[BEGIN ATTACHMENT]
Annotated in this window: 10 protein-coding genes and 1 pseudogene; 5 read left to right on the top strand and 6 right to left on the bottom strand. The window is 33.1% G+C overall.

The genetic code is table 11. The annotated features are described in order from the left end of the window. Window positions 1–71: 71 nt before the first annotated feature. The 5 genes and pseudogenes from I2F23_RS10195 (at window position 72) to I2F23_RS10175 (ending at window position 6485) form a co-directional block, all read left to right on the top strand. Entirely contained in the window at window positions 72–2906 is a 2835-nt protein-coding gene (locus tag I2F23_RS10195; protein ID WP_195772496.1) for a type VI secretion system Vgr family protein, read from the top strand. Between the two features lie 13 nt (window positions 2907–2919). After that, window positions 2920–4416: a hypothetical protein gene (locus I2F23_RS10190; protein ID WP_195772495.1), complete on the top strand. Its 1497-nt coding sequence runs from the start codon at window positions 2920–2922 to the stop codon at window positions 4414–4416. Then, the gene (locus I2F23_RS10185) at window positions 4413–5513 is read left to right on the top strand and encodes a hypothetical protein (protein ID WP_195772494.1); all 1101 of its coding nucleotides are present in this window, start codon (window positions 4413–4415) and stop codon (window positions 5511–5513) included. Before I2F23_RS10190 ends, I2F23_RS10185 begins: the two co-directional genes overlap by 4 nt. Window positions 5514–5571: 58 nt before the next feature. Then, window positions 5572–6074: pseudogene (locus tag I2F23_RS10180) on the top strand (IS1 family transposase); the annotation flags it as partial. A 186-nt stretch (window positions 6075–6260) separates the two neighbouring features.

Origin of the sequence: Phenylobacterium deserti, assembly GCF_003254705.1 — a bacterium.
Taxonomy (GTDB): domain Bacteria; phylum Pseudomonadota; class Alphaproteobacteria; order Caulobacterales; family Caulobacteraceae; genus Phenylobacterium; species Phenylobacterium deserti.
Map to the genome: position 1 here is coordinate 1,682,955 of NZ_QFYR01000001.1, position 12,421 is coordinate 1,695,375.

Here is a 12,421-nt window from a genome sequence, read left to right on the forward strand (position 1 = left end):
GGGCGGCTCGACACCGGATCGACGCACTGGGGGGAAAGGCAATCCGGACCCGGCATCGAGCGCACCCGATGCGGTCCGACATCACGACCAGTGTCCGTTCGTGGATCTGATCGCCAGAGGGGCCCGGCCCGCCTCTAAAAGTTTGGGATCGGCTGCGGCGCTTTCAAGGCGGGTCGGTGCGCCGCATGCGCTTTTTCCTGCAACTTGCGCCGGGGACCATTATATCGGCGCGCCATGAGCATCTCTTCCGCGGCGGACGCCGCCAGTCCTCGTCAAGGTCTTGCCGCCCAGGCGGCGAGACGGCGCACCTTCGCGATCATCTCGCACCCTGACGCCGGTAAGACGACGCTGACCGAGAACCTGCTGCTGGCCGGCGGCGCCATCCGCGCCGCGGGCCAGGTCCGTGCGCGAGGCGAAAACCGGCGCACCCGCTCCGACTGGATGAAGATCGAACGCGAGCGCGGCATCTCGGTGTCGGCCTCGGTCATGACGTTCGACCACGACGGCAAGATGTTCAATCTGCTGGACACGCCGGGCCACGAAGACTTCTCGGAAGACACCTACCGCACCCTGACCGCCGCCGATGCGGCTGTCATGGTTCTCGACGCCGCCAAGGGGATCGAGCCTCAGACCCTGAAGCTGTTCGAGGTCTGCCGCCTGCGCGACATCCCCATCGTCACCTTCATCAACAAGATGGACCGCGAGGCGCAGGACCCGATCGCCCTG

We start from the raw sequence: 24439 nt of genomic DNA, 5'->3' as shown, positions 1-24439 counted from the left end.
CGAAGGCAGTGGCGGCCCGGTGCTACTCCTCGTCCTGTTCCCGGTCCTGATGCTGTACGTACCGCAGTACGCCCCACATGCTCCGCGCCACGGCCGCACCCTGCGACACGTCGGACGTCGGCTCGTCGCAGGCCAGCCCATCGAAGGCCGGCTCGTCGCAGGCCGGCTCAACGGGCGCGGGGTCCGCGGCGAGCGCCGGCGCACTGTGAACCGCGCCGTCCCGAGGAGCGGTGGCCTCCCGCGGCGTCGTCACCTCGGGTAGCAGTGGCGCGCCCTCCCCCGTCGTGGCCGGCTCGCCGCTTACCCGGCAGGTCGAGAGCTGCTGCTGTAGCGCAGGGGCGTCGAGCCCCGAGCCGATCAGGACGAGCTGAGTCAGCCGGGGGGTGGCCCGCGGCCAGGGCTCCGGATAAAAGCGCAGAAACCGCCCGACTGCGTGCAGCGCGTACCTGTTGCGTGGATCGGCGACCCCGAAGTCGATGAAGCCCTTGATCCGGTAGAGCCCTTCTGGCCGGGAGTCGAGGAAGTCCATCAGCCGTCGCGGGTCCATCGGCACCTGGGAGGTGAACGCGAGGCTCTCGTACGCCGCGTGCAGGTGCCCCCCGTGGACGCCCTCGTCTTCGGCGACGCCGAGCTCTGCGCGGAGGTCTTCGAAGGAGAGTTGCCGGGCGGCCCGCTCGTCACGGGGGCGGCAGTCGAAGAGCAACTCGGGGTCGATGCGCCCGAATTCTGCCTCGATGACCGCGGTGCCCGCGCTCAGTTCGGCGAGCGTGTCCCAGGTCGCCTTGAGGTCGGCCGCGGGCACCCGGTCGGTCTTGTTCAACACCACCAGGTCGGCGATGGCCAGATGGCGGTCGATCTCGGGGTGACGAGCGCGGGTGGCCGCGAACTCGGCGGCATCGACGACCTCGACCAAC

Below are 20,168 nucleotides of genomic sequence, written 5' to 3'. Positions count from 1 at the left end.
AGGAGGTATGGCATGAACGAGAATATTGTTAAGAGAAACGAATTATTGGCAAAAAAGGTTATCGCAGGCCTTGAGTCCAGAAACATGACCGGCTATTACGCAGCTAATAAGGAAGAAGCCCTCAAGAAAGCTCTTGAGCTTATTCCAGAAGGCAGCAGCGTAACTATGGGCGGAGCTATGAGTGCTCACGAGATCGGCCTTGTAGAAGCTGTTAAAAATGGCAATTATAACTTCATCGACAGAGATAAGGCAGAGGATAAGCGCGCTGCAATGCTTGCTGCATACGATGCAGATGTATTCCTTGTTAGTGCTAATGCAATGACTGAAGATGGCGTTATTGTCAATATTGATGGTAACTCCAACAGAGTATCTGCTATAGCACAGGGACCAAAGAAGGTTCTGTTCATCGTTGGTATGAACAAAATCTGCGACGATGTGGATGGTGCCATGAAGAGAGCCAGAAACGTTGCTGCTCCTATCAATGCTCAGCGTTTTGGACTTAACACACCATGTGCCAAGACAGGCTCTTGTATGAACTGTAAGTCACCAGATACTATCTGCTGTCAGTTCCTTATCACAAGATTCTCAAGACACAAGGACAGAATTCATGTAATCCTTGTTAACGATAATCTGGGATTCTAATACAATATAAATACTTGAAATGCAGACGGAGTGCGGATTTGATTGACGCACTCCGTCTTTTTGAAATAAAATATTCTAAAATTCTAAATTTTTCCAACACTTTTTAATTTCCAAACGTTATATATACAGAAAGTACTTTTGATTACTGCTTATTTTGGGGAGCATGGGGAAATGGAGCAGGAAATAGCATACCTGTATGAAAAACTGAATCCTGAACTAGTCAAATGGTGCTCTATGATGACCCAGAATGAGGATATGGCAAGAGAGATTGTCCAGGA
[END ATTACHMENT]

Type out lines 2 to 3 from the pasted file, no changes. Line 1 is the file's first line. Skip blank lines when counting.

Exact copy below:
The genetic code is table 11. The annotated features are described in order from the left end of the window. Window positions 1–71: 71 nt before the first annotated feature. The 5 genes and pseudogenes from I2F23_RS10195 (at window position 72) to I2F23_RS10175 (ending at window position 6485) form a co-directional block, all read left to right on the top strand. Entirely contained in the window at window positions 72–2906 is a 2835-nt protein-coding gene (locus tag I2F23_RS10195; protein ID WP_195772496.1) for a type VI secretion system Vgr family protein, read from the top strand. Between the two features lie 13 nt (window positions 2907–2919). After that, window positions 2920–4416: a hypothetical protein gene (locus I2F23_RS10190; protein ID WP_195772495.1), complete on the top strand. Its 1497-nt coding sequence runs from the start codon at window positions 2920–2922 to the stop codon at window positions 4414–4416. Then, the gene (locus I2F23_RS10185) at window positions 4413–5513 is read left to right on the top strand and encodes a hypothetical protein (protein ID WP_195772494.1); all 1101 of its coding nucleotides are present in this window, start codon (window positions 4413–4415) and stop codon (window positions 5511–5513) included. Before I2F23_RS10190 ends, I2F23_RS10185 begins: the two co-directional genes overlap by 4 nt. Window positions 5514–5571: 58 nt before the next feature. Then, window positions 5572–6074: pseudogene (locus tag I2F23_RS10180) on the top strand (IS1 family transposase); the annotation flags it as partial. A 186-nt stretch (window positions 6075–6260) separates the two neighbouring features.

Origin of the sequence: Phenylobacterium deserti, assembly GCF_003254705.1 — a bacterium.